Anthropology Dept. Forms Eight Committees in Response to Harassment and Gender Bias Concerns
Harvard Cancels Summer 2021 Study Abroad Programming
UC Showcases Project Shedding Light on How Harvard Uses Student Data
Four Bank Robberies Strike Cambridge in Three Weeks
After a Rocky Year, Harvard Faces an Uncertain Economic Climate in 2021, Hollister Says
The box score of the men’s basketball 79-37 drubbing of MIT on Tuesday shows Harvard’s dominance in every statistical category, but fails to represent the single stat our Cambridge rivals led in: student attendance.
No matter that its team coughed the ball up for 29 turnovers and managed to go eight minutes without scoring one point. The MIT student faithful arrived early, packed a sizeable section of bleachers, and looked across the court for their Harvard counterparts to begin the type of chanted banter that has come to define student spectating at college basketball contests.
But none came. While Harvard students huddled over textbooks in preparation for Wednesday’s Ec 10 midterm, MIT’s crowd took open shots at our players. “Take home test,” they incanted as Kyle Casey stood on the free throw line.
No response from the Harvard student section. No retributive song of “Scoreboard” to get even. Just a ringing silence in the bleachers that should be home to the wittiest student section in the nation.
Lavietes Pavilion (that’s where our basketball teams play, in case you weren’t aware) seats 2,195 people. It’s what you might call an intimate venue. It’s what others might call smaller than their high school gymnasium. But it’s what an Ivy-League juggernaut of a men’s basketball team calls home, and there’s no reason why our students shouldn’t make it feel that way when they play.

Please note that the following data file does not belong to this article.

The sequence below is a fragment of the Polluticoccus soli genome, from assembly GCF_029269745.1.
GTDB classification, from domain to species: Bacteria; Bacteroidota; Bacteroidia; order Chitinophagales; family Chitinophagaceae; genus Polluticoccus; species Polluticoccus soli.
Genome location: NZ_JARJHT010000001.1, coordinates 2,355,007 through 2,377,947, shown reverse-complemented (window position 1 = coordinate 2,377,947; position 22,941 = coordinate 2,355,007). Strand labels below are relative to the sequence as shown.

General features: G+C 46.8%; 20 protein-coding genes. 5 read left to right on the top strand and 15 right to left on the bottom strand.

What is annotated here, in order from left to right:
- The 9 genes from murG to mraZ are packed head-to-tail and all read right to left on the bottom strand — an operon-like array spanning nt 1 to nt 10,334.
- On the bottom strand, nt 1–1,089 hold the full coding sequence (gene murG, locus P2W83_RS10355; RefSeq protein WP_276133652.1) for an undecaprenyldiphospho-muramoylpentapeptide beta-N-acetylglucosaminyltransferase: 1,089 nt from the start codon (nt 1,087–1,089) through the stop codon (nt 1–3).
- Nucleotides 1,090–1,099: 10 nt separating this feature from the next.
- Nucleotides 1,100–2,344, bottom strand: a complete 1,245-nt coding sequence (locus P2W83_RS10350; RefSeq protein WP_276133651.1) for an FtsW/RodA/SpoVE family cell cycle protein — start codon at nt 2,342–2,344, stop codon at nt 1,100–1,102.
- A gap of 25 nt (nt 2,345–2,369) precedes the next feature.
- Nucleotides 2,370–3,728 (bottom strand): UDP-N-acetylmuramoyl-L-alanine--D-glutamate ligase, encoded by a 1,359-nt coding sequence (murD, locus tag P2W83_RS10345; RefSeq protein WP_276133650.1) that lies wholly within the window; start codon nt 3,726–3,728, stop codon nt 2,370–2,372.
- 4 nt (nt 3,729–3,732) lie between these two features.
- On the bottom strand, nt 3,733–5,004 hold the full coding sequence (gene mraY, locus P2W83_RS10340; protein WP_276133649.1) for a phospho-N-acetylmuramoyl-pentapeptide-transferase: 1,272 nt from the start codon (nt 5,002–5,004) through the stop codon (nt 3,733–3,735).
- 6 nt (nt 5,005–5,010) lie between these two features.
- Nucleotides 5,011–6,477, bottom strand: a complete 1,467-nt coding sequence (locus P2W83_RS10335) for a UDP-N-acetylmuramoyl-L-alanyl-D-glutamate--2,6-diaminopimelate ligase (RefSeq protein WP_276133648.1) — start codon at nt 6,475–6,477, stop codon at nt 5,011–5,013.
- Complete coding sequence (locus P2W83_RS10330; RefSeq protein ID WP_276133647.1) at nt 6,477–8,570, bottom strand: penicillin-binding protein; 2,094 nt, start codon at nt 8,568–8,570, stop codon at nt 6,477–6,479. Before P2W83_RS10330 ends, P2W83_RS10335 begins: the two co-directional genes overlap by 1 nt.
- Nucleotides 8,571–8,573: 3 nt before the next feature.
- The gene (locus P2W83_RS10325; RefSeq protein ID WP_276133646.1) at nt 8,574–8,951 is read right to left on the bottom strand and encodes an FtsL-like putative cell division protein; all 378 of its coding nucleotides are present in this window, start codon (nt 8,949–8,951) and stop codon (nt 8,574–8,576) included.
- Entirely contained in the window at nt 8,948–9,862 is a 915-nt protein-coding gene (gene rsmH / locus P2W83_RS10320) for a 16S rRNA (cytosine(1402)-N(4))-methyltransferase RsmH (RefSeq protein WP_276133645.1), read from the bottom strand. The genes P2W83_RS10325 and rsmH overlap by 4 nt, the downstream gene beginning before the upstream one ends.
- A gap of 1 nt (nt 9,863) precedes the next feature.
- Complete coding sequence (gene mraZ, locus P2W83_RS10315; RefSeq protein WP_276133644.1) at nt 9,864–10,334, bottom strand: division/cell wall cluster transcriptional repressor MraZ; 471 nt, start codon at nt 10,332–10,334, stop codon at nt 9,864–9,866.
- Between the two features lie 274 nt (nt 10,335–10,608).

In recent years, student interest and excitement around basketball has grown tremendously, and on select nights in Lavietes, the allotted student seating area will hit capacity. Sometimes, there are hints of genius, the crowd comes alive, and everyone forgets they ever wished that they had gone to a school with a big time athletic program.
But all too often the Harvard crowd forgets that precisely the minds whose wit got them here can also be applied to SportsCenter-worthy vocal support, or worse, they don’t even show up. Why?
Busyness and its resulting stress are probably the two biggest factors. Some would also suggest that students don’t care about sports. But even if you don’t, you likely care about Harvard. Someone might not care about a cappella groups, but still will attend a jam because they recognize the activity’s place inour school’s institutional culture.
Stressed or busy? There’s no better stress reliever than standing alongside several hundred classmates and screaming, or at least that’s what the Bureau of Study Counsel told me.
There are precious few opportunities to come together as a Harvard community and express a collective pride about where we go to school, but every basketball home game is one.
When else can you wear all of the Harvard apparel you bought at the COOP but prefer not to don at home because you don’t want to draw attention to yourself? When else can you chant the name of the school you try to avoid saying when someone asks you where you go? With Harvard’s point guard making as many headlines as its professors, you now have a long-awaited excuse to take ownership of your college.
Own Lavietes Pavillion, and own Harvard. Prove to the people who play with Harvard’s billions that we need a bigger basketball arena. Shatter stereotypes that all we do is study.
Tonight, Harvard’s athletics department wants to set a record for student attendance, allocating 800 tickets to undergraduates. Coach Amaker knows well that 800 students show up to camp out in K-Ville at Duke in the first few hours of its opening alone, hoping to gain entry to the school’s famed student section.
Wouldn’t it be great to give him, for one night, the feeling of being back at Cameron Indoor? More importantly, wouldn’t it be great to give yourself the feeling of being at a “basketball school,” whatever that may mean to you? We have a team of that caliber, and now we need you.
Keith H. Bender ’15, a Crimson sports writer, is an English concentrator in Leverett House.
Want to keep up with breaking news? Subscribe to our email newsletter.